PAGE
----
• To: Sir dr. Th. A. H. M. Dobbelman, Amsterdam.
    Concerns Laboratory complex RVO/TNO / STC, Waalsdorpvlakte. Entrance hall decorations.
    I hereby inform you that both users of both buildings and myself can entirely agree with the designs you made for the wall decorations of the entrance halls.
    I, therefore, request that you take up the fabrication of the wall decoration by these designs as soon as possible.
    The price for both decorations will be the same as stated in your letter dated 23 June 1967 including the affixation of the artwork but excluding the sand cement, scaffolding and tax: eighteen thousand guilders.
    Yours sincerely, architect company Ir. R.D.Bleeker

Theo writes about the details of the assignment:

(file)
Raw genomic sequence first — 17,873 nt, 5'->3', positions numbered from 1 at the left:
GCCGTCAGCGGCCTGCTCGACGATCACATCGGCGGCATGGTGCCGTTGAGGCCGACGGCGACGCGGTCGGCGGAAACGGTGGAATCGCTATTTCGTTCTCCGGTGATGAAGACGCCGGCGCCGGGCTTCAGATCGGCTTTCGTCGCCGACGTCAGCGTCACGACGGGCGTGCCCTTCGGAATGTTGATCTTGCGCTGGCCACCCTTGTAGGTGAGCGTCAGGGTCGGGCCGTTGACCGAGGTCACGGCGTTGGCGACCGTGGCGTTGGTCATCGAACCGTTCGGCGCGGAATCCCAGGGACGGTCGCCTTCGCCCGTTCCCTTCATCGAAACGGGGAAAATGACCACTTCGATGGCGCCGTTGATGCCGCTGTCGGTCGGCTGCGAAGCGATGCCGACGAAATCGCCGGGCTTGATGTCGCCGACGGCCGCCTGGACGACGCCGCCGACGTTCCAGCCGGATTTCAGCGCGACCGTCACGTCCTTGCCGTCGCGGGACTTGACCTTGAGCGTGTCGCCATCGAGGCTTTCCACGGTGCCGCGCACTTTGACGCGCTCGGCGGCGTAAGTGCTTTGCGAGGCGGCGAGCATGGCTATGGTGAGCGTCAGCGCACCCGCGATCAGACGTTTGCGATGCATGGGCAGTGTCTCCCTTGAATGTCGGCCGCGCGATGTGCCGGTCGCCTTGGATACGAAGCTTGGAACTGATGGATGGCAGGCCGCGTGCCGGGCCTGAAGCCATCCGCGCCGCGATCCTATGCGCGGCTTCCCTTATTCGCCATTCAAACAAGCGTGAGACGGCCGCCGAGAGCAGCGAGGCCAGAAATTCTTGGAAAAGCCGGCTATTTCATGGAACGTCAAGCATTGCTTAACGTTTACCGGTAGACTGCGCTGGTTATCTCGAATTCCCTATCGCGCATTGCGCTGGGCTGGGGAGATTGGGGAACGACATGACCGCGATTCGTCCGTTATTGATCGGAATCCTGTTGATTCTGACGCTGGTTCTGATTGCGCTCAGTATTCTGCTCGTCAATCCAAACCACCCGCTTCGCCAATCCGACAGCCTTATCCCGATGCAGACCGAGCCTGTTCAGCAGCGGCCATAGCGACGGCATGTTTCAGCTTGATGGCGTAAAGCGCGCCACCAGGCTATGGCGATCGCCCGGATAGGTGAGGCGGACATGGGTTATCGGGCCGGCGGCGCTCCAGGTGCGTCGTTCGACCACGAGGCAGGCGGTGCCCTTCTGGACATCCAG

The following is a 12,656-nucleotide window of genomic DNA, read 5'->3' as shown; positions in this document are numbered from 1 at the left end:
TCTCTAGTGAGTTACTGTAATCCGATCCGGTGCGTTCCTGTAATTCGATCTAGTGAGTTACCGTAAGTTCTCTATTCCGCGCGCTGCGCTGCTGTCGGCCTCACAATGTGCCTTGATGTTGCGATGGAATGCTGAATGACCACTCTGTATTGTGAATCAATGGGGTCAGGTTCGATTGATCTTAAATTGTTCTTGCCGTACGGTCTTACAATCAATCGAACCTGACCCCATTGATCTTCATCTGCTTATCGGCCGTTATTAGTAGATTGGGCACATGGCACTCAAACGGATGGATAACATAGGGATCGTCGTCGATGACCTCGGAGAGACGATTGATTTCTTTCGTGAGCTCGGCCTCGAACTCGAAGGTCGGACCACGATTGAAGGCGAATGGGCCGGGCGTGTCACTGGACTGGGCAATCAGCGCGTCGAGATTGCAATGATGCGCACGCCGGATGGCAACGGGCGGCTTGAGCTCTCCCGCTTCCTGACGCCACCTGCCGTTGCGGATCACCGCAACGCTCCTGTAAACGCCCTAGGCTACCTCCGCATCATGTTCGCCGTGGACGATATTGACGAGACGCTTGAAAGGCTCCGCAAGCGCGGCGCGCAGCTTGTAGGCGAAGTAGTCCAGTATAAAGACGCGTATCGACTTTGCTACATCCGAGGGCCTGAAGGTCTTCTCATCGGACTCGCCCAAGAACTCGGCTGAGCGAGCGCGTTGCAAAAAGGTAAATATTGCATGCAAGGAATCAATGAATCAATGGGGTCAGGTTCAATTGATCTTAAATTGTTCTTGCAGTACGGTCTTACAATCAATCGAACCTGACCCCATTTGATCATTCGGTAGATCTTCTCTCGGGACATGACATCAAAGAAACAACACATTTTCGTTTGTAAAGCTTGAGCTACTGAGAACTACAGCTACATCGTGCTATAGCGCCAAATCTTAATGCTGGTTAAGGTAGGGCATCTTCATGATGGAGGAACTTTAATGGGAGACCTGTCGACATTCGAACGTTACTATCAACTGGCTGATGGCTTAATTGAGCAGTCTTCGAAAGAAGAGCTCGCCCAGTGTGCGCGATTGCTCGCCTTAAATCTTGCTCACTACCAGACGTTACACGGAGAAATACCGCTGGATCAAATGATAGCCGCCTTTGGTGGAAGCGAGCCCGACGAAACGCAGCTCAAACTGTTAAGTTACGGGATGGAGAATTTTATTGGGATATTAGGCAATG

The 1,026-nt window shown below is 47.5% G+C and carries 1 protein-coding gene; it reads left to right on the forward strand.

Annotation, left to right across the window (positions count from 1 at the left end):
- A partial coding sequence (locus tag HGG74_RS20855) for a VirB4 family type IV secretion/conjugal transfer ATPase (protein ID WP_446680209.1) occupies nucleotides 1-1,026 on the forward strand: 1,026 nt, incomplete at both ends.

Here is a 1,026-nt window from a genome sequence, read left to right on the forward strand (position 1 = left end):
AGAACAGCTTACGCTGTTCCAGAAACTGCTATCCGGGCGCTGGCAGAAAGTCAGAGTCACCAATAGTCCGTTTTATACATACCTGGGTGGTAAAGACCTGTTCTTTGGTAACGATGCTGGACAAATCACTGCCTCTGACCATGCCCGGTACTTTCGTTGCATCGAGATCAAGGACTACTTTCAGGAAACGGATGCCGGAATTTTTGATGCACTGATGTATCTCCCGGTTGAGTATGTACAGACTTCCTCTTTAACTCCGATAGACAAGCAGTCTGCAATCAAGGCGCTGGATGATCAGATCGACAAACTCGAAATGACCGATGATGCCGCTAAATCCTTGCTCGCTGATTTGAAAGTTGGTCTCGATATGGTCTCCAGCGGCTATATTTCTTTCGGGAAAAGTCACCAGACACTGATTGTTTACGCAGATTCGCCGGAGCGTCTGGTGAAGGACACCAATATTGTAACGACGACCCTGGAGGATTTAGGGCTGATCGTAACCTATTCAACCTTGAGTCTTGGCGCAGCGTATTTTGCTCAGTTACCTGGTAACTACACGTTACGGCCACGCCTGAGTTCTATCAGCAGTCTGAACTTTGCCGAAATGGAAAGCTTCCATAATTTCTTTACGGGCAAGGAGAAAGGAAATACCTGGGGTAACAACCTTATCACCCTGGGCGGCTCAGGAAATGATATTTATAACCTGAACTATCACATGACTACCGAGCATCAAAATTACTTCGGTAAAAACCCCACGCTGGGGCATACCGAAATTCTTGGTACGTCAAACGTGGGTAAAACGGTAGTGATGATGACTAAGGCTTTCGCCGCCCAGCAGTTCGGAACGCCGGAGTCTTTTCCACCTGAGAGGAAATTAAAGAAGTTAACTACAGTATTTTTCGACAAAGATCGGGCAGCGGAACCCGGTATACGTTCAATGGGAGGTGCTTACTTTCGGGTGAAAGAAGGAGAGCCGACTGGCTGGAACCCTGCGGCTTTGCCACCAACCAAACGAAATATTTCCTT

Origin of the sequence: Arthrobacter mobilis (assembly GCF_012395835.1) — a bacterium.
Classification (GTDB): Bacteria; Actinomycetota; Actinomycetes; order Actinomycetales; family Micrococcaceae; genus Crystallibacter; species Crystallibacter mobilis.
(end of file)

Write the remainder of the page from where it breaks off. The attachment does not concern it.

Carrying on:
• My assignment was to make a figurative decoration in the entrance hall of one laboratory, the TNO Physics Laboratory, related to the activities in the field of “COMMUNICATION” and one in the other laboratory, the SHAPE, a decoration that concerned the “RESEARCH” in general. Since they are two ‘sister laboratories’, the two artworks also had to have a certain unity. Moreover, I had to take due account of the users of both laboratories, i.e. an engineering world where comprehensibility and intelligibility count heavily. About the tile tableau in the TNO building: the “distance” is indicated by the difference in dimensions. The lines run from right to left and from bottom to top. This laboratory is mainly concerned with communication at sea and with the submarines below the surface of the water. The construction was done in ceramic material, namely a sawn panel of 124 x 547 cm and a thickness of 2.5 cm. The backsides of the ceramic segments are ‘combed’ for better fixation and the segments are placed ‘cold’ (without joints) against each other. Since the panel is mounted at the ground level, I have given the walls in the stairwell right above the panel a distinct brown colour. As a result, the panel is no longer on its own at the ground level, but ascending the stairs, the coloured wall surfaces point to the artwork completely below.